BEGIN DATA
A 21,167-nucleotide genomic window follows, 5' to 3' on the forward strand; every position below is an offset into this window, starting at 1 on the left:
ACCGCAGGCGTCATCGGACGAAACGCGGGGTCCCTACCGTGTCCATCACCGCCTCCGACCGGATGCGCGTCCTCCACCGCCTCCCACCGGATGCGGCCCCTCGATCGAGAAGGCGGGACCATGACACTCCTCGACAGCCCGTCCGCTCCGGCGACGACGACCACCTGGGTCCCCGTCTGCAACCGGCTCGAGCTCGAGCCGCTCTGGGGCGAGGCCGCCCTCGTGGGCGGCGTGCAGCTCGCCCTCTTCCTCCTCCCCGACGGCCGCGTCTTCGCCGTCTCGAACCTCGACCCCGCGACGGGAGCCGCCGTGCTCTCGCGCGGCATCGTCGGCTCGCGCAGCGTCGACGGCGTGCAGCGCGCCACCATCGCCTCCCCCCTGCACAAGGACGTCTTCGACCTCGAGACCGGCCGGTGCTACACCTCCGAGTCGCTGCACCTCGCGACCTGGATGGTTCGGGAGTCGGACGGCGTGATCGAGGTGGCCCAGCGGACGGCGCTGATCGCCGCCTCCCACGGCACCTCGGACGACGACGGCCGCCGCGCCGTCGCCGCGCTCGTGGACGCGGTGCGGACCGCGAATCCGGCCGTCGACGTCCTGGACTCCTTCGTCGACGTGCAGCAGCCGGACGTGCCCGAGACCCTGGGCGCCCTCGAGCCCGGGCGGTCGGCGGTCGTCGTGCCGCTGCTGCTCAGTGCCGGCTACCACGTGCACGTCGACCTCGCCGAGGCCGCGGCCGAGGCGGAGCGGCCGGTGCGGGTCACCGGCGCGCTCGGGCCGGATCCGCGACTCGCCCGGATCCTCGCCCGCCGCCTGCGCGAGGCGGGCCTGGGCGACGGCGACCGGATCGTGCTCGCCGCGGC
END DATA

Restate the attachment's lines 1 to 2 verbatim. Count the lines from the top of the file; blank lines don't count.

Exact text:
A 21,167-nucleotide genomic window follows, 5' to 3' on the forward strand; every position below is an offset into this window, starting at 1 on the left:
ACCGCAGGCGTCATCGGACGAAACGCGGGGTCCCTACCGTGTCCATCACCGCCTCCGACCGGATGCGCGTCCTCCACCGCCTCCCACCGGATGCGGCCCCTCGATCGAGAAGGCGGGACCATGACACTCCTCGACAGCCCGTCCGCTCCGGCGACGACGACCACCTGGGTCCCCGTCTGCAACCGGCTCGAGCTCGAGCCGCTCTGGGGCGAGGCCGCCCTCGTGGGCGGCGTGCAGCTCGCCCTCTTCCTCCTCCCCGACGGCCGCGTCTTCGCCGTCTCGAACCTCGACCCCGCGACGGGAGCCGCCGTGCTCTCGCGCGGCATCGTCGGCTCGCGCAGCGTCGACGGCGTGCAGCGCGCCACCATCGCCTCCCCCCTGCACAAGGACGTCTTCGACCTCGAGACCGGCCGGTGCTACACCTCCGAGTCGCTGCACCTCGCGACCTGGATGGTTCGGGAGTCGGACGGCGTGATCGAGGTGGCCCAGCGGACGGCGCTGATCGCCGCCTCCCACGGCACCTCGGACGACGACGGCCGCCGCGCCGTCGCCGCGCTCGTGGACGCGGTGCGGACCGCGAATCCGGCCGTCGACGTCCTGGACTCCTTCGTCGACGTGCAGCAGCCGGACGTGCCCGAGACCCTGGGCGCCCTCGAGCCCGGGCGGTCGGCGGTCGTCGTGCCGCTGCTGCTCAGTGCCGGCTACCACGTGCACGTCGACCTCGCCGAGGCCGCGGCCGAGGCGGAGCGGCCGGTGCGGGTCACCGGCGCGCTCGGGCCGGATCCGCGACTCGCCCGGATCCTCGCCCGCCGCCTGCGCGAGGCGGGCCTGGGCGACGGCGACCGGATCGTGCTCGCCGCGGC